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Obama voices concern over China bullying others in South China Sea

11 April 2015

US president Barack Obama expressed concern over China was using its "sheer size and muscle" to push around smaller nations in the South China Sea, inviting a swift rebuke from Beijing, accusing the US of being the bully.

China reclaimed seven reefs in the Spratly archipelago of the South China Sea alarming other claimants, such as the Philippines and Vietnam.

The move prompted criticism from US government officials and the military.

While the new islands would hardly hurt US military superiority in the region, with China building ports and fuel storage depots and possibly two airstrips that according to experts would allow Beijing to project power deep into the maritime heart of Southeast Asia, the concern may not be misplaced according to commentators.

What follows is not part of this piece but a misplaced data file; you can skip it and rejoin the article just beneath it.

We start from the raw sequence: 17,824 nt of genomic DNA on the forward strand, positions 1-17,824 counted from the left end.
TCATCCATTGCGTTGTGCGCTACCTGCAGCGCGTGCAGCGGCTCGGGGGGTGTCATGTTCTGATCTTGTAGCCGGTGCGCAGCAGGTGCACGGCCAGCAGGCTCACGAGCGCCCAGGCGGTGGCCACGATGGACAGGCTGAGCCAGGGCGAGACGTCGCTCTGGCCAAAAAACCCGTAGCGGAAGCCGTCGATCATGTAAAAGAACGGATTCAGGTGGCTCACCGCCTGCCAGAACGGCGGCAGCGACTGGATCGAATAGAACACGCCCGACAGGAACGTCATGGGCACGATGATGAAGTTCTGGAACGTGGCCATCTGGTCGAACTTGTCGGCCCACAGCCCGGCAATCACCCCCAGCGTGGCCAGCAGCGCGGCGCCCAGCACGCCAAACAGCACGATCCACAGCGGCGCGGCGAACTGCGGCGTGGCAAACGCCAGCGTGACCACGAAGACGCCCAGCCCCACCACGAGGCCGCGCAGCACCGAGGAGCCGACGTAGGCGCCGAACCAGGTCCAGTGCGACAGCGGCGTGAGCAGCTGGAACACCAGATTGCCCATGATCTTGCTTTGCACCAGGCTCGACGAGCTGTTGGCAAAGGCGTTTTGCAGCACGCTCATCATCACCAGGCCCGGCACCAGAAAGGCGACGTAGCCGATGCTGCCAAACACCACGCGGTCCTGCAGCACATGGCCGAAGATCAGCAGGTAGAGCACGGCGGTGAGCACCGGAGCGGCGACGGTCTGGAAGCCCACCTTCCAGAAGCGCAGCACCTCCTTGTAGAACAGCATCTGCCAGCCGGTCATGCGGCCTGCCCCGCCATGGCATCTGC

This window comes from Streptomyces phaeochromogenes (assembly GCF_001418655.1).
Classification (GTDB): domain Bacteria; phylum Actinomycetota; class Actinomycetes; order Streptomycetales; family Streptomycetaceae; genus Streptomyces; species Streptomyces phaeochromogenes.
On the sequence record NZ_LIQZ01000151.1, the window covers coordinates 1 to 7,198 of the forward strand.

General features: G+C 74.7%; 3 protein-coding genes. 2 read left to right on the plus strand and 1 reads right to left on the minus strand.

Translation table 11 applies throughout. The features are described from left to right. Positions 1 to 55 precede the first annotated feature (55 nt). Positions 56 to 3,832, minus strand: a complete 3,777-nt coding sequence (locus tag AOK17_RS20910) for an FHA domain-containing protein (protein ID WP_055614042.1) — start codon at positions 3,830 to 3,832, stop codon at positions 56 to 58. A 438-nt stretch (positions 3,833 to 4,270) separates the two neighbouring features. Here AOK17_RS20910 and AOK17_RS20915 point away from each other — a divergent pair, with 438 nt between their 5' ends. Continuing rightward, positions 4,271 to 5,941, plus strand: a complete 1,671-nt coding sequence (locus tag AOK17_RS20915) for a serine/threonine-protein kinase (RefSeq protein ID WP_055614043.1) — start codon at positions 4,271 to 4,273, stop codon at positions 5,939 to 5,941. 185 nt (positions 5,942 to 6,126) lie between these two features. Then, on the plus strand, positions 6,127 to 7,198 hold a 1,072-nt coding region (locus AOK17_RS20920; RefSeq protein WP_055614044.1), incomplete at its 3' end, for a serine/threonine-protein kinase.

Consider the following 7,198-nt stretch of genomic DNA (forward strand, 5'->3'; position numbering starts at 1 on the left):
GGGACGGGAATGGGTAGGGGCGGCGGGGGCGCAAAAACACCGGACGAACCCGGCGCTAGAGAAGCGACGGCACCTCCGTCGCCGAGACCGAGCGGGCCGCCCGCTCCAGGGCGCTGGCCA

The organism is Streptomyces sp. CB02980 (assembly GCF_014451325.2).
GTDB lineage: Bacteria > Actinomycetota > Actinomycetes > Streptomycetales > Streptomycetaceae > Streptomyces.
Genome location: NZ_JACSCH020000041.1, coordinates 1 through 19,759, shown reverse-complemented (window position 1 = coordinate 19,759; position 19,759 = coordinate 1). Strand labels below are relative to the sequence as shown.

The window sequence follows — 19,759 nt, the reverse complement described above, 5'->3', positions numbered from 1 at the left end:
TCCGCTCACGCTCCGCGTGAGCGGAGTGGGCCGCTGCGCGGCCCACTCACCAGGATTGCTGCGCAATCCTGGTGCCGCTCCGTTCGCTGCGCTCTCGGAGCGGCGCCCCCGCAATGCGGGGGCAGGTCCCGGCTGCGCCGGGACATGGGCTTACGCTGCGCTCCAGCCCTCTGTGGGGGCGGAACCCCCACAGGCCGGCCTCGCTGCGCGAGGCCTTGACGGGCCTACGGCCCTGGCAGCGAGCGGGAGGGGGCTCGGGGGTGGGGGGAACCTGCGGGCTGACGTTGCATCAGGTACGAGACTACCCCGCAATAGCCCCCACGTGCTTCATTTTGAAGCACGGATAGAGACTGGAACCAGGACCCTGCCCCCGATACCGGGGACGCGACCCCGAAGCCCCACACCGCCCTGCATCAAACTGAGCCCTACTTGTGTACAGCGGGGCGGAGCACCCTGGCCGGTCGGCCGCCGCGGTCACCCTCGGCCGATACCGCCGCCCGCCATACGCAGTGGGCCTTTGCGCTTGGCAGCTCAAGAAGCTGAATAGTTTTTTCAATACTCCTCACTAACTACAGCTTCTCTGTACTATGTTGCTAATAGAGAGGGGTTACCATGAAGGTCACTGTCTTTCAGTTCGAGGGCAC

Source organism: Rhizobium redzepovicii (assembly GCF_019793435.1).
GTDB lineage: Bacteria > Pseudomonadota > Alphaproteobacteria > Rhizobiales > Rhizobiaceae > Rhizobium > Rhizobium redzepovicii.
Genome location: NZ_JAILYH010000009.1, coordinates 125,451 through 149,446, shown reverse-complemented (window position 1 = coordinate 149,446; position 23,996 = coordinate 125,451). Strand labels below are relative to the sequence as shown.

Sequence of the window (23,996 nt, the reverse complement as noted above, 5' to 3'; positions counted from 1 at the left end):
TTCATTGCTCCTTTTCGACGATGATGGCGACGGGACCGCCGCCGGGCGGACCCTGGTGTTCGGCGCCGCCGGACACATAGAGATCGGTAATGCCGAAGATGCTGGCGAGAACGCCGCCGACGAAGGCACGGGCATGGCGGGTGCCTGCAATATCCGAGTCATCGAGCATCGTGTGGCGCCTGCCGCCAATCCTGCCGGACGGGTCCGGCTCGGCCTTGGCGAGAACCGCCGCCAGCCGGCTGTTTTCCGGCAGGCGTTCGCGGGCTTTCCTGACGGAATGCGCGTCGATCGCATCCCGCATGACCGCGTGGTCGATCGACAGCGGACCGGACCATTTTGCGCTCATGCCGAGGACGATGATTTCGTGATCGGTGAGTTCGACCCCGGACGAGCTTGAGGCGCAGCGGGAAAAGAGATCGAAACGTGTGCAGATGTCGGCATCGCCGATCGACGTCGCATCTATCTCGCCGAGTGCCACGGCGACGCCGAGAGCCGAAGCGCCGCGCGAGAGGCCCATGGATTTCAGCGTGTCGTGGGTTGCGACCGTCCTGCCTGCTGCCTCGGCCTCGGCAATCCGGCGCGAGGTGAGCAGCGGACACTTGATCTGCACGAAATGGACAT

"Where we get concerned with China is where it is not necessarily abiding by international norms and rules and is using its sheer size and muscle to force countries into subordinate positions," Obama told a town-hall event in Jamaica on Thursday ahead of a Caribbean summit in Panama.

"We think this can be solved diplomatically, but just because the Philippines or Vietnam are not as large as China doesn't mean that they can just be elbowed aside," he said.

Earleir, China defended its construction of artificial islands, saying it was needed to safeguard its sovereignty in the mineral-rich waters where China's territorial claims ran close to those of Vietnam, the Philippines, Malaysia, Brunei and Taiwan.

According to Chinese officials, the reclamation work would support military defence provide services that would benefit other countries.

According to the State Department, the activity was causing anxiety in the region about China's intentions.

Speaking to young people in Jamaica, Obama further said the US encouraged Chinese investments around the world, but the deals needed to benefit the people of those countries.

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